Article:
6. Intellectual Property Rights. Google's Intellectual Property Rights. You acknowledge that Google owns all right, title and interest in and to the Service, including all intellectual property rights (the "Google Rights"). Google Rights are protected by U.S. and international intellectual property laws. Accordingly, you agree that you will not copy, reproduce, alter, modify, or create derivative works from the Service. You also agree that you will not use any robot, spider, other automated device, or manual process to monitor or copy any content from the Service. As described immediately below, Google Rights do not include third-party content used as part of the Service, including the content of communications appearing on the Service.
May I ask why you decided to agree to these terms as opposed to going with WordPress or some similar FOSS blogging software?
Perfect example of getting locked into a "free" piece of software. Blogger was easy to get started with and by the time I realized I might want to change to something else all my traffic was heading here already and all the links pointed to blogger.ReplyDelete
Kinda stuck at this point. I am also slightly amused that Blogger sorted your comment to spam by default Cory.
That is interesting. I don't see what in it would trigger the spam filter. Maybe they just filter out any post with the word WordPress in it?ReplyDelete
One last thing, I want to thank you for your work on Bodhi Linux. While it is not my distro of choice, I follow your progress pretty closely. Your project is definitely an asset to the Linux community, as is evidenced by the increasing list of favorable reviews.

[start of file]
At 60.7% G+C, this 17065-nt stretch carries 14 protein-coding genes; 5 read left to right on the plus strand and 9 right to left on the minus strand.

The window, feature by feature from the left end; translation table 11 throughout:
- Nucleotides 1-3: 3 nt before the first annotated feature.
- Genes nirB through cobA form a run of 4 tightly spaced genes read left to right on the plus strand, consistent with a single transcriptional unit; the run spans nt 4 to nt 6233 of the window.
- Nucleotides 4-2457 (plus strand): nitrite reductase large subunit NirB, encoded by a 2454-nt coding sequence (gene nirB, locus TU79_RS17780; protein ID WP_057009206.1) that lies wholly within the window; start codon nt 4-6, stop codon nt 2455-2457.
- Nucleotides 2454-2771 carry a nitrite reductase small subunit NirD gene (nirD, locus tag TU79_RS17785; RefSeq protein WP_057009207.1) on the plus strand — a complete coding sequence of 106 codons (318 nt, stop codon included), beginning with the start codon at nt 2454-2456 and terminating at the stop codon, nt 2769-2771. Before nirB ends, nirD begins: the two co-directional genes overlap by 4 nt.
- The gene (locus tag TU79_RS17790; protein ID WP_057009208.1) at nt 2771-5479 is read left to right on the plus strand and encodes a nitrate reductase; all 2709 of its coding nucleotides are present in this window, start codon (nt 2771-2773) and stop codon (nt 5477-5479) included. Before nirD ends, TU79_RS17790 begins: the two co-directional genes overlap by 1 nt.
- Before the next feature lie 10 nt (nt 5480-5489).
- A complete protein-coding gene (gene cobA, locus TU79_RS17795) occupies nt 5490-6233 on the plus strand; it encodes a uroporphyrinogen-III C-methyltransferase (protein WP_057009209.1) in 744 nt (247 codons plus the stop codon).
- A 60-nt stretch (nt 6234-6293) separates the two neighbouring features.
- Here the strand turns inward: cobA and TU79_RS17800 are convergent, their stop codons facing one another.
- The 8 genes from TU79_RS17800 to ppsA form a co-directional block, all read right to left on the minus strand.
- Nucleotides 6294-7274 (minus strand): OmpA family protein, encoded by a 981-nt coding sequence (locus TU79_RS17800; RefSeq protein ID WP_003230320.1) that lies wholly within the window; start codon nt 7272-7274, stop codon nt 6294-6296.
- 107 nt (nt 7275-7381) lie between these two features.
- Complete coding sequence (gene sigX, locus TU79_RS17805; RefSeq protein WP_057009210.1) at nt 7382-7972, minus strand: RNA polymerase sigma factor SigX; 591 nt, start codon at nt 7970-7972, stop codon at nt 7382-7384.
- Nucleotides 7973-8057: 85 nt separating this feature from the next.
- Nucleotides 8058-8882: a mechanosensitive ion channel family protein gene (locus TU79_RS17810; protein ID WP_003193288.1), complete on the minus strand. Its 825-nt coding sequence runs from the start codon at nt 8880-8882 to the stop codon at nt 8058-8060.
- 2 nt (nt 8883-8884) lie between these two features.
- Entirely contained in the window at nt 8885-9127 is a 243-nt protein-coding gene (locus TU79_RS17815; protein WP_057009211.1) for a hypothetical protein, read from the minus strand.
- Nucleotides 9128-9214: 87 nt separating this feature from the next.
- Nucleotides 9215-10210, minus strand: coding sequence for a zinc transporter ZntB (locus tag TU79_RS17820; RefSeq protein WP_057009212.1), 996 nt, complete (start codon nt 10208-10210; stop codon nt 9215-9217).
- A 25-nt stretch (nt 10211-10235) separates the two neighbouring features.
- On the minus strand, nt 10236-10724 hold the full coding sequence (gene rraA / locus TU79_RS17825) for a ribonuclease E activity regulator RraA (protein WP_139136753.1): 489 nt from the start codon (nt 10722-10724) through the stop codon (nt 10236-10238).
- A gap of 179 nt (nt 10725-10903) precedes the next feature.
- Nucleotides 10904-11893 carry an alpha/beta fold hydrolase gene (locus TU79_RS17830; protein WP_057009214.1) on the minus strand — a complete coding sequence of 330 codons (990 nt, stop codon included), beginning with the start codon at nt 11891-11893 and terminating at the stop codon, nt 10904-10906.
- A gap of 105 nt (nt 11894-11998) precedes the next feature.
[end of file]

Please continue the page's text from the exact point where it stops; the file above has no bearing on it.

I think the greatest asset that bodhi has as a distro isn't as an operating system but rather as a pushing point for the development of the hyper efficient EFL.ReplyDelete
I think this is very common and it would be nice if tech people knew the difference between freeware (lowercase f) and Free Software (a title, with capital letters).ReplyDelete
those kind of tech people should not even use a computer or software if they don't understand a really simple concept: FREE SOFTWAREReplyDelete
Nobody understood the concept until they were first exposed to it. It is both irrational and counterproductive to the FOSS movement to say that people that don't understand it should stay away.ReplyDelete
"Should Joe Average the end user care"?ReplyDelete
Absolutely NOT. As long as the software performs the task I need I don't care if it is free or Free. You can write the whole book about the ideology - I don't care. And it is safe to bet that 98% of users don't care either.
Can any of you tell me which brands of refrigerators run entirely on FOSS software? For average Joe's out there, computer/software is an appliance, not a soul-mate.
You are arguing two different points. Should the end user care? I'd argue that yes they should. Do they care? Most of the time they don't. That's why articles such as this are important to those of us that do care. They serve to bring attention to the matter.ReplyDelete
Do the Average Joes of the world treat their computer like an appliance? To a point. They expect a bit more out of their computer. They don't expect the refrigerator to access a central database and give them updates about what their friends are putting into their refrigerators. They expect to be able to log into Facebook to see what their friends are putting into their computers though.
If your refrigerator door suddenly stopped opening and the manufacturer told you that that feature had been discontinued you'd care. That's the point that Jeff is making here.